Things to do in New York this Friday

It’s time to punch out, wind down and start your weekend off right with the best things to do in New York this Friday
Brooklyn Bowl
By Time Out New York editors and Jennifer Picht
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Don’t blow your weekend by spending Friday night on the couch—there are too many incredible things to do in New York this Friday. Whether you want to rage at one of the best parties in NYC or if you’re interested in checking out free comedy shows, you have unlimited options. That’s why we decided to make the planning process easier for you by selecting the very best events that are guaranteed to show you a good time. Forget road trips, the best way to spend your Friday night is right here in NYC.

RECOMMENDED: Full guide to things to do in NYC this weekend

Movies to see this Friday

Suspiria
Alessio Bolzoni/Amazon Studios
Movies, Horror

Suspiria

Luca Guadagnino's creative and creepy spin on the horror classic finds moves of its own

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Movies, Thriller

Burning

Unfolding with grace and precision, Lee Chang-dong’s slowburn Korean mystery is beautifully executed

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Photo: Netflix
Movies, Documentary

Shirkers

Sandi Tan reckons with the indie film she almost made as a teen—and the man who stole it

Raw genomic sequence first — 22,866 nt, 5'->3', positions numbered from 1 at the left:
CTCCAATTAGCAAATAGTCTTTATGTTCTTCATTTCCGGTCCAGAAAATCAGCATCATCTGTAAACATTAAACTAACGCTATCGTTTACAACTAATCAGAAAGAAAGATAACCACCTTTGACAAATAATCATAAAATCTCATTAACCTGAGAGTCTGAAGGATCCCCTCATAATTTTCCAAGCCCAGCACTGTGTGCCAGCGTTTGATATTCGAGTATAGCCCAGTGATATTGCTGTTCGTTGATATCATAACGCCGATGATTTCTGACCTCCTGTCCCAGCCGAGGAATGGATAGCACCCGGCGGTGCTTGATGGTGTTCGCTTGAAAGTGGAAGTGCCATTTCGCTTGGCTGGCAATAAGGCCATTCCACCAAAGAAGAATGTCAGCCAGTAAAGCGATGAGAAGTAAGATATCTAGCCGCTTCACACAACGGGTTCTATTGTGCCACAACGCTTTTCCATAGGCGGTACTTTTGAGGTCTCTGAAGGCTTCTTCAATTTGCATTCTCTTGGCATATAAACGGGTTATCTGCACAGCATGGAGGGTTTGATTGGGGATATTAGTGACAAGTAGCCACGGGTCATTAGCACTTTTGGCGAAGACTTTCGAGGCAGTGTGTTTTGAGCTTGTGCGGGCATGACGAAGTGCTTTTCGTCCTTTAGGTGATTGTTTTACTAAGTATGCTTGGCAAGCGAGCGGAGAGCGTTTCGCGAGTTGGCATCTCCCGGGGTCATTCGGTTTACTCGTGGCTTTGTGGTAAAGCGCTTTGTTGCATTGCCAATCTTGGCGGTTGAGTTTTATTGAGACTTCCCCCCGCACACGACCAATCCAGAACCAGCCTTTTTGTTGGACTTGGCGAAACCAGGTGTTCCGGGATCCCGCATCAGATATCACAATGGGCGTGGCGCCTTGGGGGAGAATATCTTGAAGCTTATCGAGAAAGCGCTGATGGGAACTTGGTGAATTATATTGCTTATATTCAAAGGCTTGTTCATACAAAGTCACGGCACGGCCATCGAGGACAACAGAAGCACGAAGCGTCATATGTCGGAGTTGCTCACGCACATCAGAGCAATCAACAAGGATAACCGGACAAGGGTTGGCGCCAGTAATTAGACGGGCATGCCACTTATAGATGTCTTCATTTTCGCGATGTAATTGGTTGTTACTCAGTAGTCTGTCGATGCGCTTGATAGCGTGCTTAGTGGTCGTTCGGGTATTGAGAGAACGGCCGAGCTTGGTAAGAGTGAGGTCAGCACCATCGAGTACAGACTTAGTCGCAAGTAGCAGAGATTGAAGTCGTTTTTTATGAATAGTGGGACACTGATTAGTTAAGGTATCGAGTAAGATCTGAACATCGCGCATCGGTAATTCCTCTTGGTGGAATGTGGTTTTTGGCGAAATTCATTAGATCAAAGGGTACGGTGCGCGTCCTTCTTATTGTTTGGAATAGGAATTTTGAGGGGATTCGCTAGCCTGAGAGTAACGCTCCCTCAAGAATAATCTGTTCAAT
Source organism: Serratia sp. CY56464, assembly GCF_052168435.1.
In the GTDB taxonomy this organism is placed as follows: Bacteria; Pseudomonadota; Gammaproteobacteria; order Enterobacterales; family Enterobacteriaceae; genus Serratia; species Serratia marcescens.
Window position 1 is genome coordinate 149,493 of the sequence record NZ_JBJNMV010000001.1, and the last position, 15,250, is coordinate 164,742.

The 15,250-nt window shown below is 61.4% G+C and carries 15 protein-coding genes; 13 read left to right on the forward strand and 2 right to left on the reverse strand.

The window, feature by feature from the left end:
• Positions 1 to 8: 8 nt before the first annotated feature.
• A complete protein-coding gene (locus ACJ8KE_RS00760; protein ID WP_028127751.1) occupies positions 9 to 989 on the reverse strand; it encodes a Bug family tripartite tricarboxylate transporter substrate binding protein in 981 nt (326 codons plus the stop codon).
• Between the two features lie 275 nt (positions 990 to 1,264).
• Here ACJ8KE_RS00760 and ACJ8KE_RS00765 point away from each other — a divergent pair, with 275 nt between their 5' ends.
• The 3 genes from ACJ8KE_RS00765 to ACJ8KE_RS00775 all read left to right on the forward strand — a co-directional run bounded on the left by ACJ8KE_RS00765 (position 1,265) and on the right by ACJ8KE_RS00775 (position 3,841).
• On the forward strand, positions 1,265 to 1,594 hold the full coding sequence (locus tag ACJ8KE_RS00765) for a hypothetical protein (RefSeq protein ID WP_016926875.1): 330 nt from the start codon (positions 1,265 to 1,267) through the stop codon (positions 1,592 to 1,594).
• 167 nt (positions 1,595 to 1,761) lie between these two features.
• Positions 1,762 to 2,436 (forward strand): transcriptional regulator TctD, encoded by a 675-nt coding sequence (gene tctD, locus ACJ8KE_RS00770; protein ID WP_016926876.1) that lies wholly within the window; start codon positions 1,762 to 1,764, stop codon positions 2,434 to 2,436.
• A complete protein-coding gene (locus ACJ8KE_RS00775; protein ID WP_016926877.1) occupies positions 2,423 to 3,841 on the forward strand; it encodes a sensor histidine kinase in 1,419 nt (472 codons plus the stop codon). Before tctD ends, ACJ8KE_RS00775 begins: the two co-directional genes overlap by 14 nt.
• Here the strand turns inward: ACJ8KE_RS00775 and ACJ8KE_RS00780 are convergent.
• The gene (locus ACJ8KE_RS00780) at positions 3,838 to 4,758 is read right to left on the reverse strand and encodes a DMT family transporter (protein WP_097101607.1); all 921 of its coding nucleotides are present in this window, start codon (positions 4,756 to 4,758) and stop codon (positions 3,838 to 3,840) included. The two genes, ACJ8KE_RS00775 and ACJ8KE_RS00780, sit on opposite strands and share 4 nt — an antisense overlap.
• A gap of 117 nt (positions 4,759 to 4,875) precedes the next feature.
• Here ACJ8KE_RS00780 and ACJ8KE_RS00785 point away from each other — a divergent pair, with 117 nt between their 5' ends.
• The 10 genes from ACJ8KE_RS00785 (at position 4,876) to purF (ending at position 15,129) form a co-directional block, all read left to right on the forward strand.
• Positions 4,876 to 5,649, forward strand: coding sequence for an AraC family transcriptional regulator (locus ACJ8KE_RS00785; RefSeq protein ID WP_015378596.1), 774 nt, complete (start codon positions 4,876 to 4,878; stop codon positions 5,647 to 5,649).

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Movies, Horror

Halloween

Michael Myers is back in a fierce update that turns Jamie Lee Curtis into a force of nature

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Movies, Drama

A Star is Born

Lady Gaga is a revelation in the rebooted fame tragedy, infusing the material with soulfulness

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Photo: Keith Bernstein
Movies, Drama

A Private War

Rosamund Pike brings complex, earthy commitment to the role of late war correspondent Marie Colvin

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Movies, Documentary

Bisbee '17

In a Faustian bargain struck way back in 1917, the lawmen of Bisbee, Arizona, a small town on the Mexican border, rounded up approximately 1,300 copper miners—most of them immigrants on strike—to load them on cattle cars and deport them. Decades later, in 1975, the mining company shut down, turning that original sin on its head and leaving behind an economic hole into which the deporters’ grandchildren stumbled. No one thrives in Bisbee anymore, not even the tour guides. It would be enough for any documentary to tell this piece of hushed-up history, but Bisbee ’17 is onto something more radical; watching it is like witnessing the defusing of a time bomb from a foot away. For some reason (maybe it’s the presence of the camera crew itself), the guilt-stricken residents of today’s Bisbee have decided to re-create the incident on the day of its 100th anniversary. Descendants of the original evictors, including a pair of brothers whose elders were on opposite sides, cosplay with rifles and scowls, while local actors take to the streets chanting labor slogans (among them, Fernando Serrano, a gay Mexican-American who comes to symbolize much more than century-old socialism). How filmmaker Robert Greene got an entire town to ham it up remains a mystery, but his gift for inviting self-interrogation (also on display in his equally fascinating Kate Plays Christine, a 2016 hybrid about an actor’s plunge into the life of a suicidal newscaster) marks him as an innovator who may become a f